>
> When all DNS lookup result reply records are deleted, it returns a
> DNS_NOTFOUND status plus a diagnostic text with "All records
> suppressed by policy filter".

There might be cases in which "DNS_NOTFOUND" should be replaced
with "DNS_FAIL" if as a result the RRset becomes empty.

For example, if a domain has MX records, but we drop them all, it
may not be appropriate to then use the A/AAAA records.  Rather, it
seems that such a domain is unreachable.  So the "IGNORE" could
be augmented by:

        IGNORE_FAIL_IF_EMPTY

or some such.

--
        Viktor.
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Re: Pick the transport based on the destination host, not domain?

Darren Pilgrim
On 11/25/2014 8:06 AM, Viktor Dukhovni wrote:

> On Mon, Nov 24, 2014 at 01:38:15PM -0500, Wietse Venema wrote:
>
>>         /etc/postfix/smtp_dns_reply_filter:
>>             # /domain ttl IN AAAA address/ action, all case-insensitive.
>>             # Note: the domain name ends in ".".
>>             /^\S+\.google.com\.\s+\S+\s+\S+\s+AAAA\s+/ IGNORE
>>
>> The implementation renders a DNS record as a string in the format
>> that we know from dig(1) and other tools, then matches that string
>> against a list of lookup tables. Currently, IGNORE is the only
>> implemented action. It removes the record from the DNS lookup result.
>>
>> When all DNS lookup result reply records are deleted, it returns a
>> DNS_NOTFOUND status plus a diagnostic text with "All records
>> suppressed by policy filter".
>
> There might be cases in which "DNS_NOTFOUND" should be replaced
> with "DNS_FAIL" if as a result the RRset becomes empty.
>
> For example, if a domain has MX records, but we drop them all, it
> may not be appropriate to then use the A/AAAA records.  Rather, it
> seems that such a domain is unreachable.  So the "IGNORE" could
> be augmented by:
>
> IGNORE_FAIL_IF_EMPTY

I can definitely see the utility of that.  I think in production I would
want "defer if empty" with logging stating that the set of A/AAAA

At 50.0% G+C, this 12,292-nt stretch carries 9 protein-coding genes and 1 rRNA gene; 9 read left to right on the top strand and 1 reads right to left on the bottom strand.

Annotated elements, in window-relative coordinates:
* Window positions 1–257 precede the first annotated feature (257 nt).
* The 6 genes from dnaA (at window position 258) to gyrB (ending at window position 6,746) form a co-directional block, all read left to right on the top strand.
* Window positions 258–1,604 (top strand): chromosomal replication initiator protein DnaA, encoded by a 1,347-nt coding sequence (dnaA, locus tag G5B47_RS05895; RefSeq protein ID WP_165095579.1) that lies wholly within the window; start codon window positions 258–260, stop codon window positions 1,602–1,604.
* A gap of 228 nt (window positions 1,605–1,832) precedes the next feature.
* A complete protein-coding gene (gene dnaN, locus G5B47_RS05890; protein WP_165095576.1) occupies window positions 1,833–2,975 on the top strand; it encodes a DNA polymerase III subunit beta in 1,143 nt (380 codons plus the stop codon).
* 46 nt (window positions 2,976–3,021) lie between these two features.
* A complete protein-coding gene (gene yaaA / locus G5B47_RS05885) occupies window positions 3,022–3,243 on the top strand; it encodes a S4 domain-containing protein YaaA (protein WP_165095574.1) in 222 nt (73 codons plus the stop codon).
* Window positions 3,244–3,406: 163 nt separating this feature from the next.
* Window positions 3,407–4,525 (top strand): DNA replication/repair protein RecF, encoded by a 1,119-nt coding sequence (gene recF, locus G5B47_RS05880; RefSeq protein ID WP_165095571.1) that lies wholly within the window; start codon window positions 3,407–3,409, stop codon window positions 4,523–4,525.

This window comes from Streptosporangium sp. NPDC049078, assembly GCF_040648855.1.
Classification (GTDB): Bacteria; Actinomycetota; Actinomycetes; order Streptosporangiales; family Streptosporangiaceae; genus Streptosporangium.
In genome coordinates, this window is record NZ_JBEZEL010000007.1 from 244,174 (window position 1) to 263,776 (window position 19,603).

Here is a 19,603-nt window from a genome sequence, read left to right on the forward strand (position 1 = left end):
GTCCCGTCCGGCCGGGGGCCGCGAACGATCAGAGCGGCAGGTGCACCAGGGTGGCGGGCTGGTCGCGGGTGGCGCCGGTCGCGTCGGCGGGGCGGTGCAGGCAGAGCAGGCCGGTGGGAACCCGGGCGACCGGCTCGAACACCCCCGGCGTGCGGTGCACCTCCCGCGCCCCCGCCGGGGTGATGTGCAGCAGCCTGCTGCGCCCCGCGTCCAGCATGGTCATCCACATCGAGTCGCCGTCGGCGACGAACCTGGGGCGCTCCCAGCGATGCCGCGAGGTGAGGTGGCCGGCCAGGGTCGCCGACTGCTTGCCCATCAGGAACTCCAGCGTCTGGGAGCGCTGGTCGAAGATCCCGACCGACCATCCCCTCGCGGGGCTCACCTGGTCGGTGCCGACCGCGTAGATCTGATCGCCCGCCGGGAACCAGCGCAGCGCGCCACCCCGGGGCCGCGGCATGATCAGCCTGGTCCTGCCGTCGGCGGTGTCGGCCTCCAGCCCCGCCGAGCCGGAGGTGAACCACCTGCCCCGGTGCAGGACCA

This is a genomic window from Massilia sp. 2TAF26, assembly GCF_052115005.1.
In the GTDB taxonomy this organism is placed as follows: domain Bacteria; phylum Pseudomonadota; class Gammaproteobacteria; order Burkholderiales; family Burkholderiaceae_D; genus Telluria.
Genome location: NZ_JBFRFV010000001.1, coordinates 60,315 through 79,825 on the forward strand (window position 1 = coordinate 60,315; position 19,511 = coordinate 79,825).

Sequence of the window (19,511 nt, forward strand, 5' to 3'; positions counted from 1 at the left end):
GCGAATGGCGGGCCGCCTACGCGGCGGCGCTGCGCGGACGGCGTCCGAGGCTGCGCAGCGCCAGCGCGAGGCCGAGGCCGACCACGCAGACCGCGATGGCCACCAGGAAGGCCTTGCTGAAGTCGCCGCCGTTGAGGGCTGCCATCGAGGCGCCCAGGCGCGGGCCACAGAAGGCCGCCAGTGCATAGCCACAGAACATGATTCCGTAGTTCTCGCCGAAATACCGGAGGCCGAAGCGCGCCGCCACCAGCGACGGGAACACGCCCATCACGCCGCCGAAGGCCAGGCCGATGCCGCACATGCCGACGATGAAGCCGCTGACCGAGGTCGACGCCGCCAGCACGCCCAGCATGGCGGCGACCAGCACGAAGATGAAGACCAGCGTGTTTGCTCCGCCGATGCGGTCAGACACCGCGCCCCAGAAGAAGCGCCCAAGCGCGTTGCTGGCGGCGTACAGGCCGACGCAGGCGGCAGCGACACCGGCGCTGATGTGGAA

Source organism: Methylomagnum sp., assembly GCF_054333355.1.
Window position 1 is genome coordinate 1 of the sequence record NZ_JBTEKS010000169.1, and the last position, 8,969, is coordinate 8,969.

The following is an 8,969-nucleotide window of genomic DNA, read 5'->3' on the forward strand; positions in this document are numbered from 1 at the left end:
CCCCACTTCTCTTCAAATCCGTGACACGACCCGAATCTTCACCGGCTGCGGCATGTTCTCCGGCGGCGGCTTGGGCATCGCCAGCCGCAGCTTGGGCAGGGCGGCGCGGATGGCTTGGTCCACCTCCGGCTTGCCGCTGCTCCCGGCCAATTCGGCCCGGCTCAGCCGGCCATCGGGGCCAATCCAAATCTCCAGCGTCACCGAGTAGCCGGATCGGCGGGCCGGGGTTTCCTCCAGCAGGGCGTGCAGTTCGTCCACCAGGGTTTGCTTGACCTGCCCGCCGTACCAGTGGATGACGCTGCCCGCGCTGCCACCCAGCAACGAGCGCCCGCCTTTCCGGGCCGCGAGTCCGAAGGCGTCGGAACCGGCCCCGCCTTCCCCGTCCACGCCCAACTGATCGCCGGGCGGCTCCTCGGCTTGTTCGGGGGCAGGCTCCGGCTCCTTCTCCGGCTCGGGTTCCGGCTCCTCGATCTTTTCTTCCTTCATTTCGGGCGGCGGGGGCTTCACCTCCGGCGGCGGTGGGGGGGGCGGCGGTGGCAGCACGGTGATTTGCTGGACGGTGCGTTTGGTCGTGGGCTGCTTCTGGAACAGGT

nexthops is empty after filtering.  That way I'm not bouncing email on
what could, ironically, be a transient DNS issue.

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Re: Pick the transport based on the destination host, not domain?

Viktor Dukhovni
On Tue, Nov 25, 2014 at 08:10:28AM -0800, Darren Pilgrim wrote:

> >For example, if a domain has MX records, but we drop them all, it
> >may not be appropriate to then use the A/AAAA records.  Rather, it
> >seems that such a domain is unreachable.  So the "IGNORE" could
> >be augmented by:
> >
> > IGNORE_FAIL_IF_EMPTY
>
> I can definitely see the utility of that.  I think in production I would
> want "defer if empty" with logging stating that the set of A/AAAA nexthops
> is empty after filtering.  That way I'm not bouncing email on what could,
> ironically, be a transient DNS issue.

Well, actual DNS answers are not supposed to be transient issues, those
are the result of timeouts and other lookup failures, however, if we
provide the hard-fail feature, creating a soft-fail variant is perhaps
not unreasonable as a matter of completeness.

--
        Viktor.
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Re: Pick the transport based on the destination host, not domain?

Darren Pilgrim
On 11/25/2014 8:48 AM, Viktor Dukhovni wrote:

> On Tue, Nov 25, 2014 at 08:10:28AM -0800, Darren Pilgrim wrote:
>>> For example, if a domain has MX records, but we drop them all, it
>>> may not be appropriate to then use the A/AAAA records.  Rather, it
>>> seems that such a domain is unreachable.  So the "IGNORE" could
>>> be augmented by:
>>>
>>> IGNORE_FAIL_IF_EMPTY
>>
>> I can definitely see the utility of that.  I think in production I would
>> want "defer if empty" with logging stating that the set of A/AAAA nexthops
>> is empty after filtering.  That way I'm not bouncing email on what could,
>> ironically, be a transient DNS issue.
>
> Well, actual DNS answers are not supposed to be transient issues, those
> are the result of timeouts and other lookup failures, however, if we
> provide the hard-fail feature, creating a soft-fail variant is perhaps
> not unreasonable as a matter of completeness.

The transient issue would be not getting a complete RRset to begin with.
  It's not the common fault case, but I've seen it happen.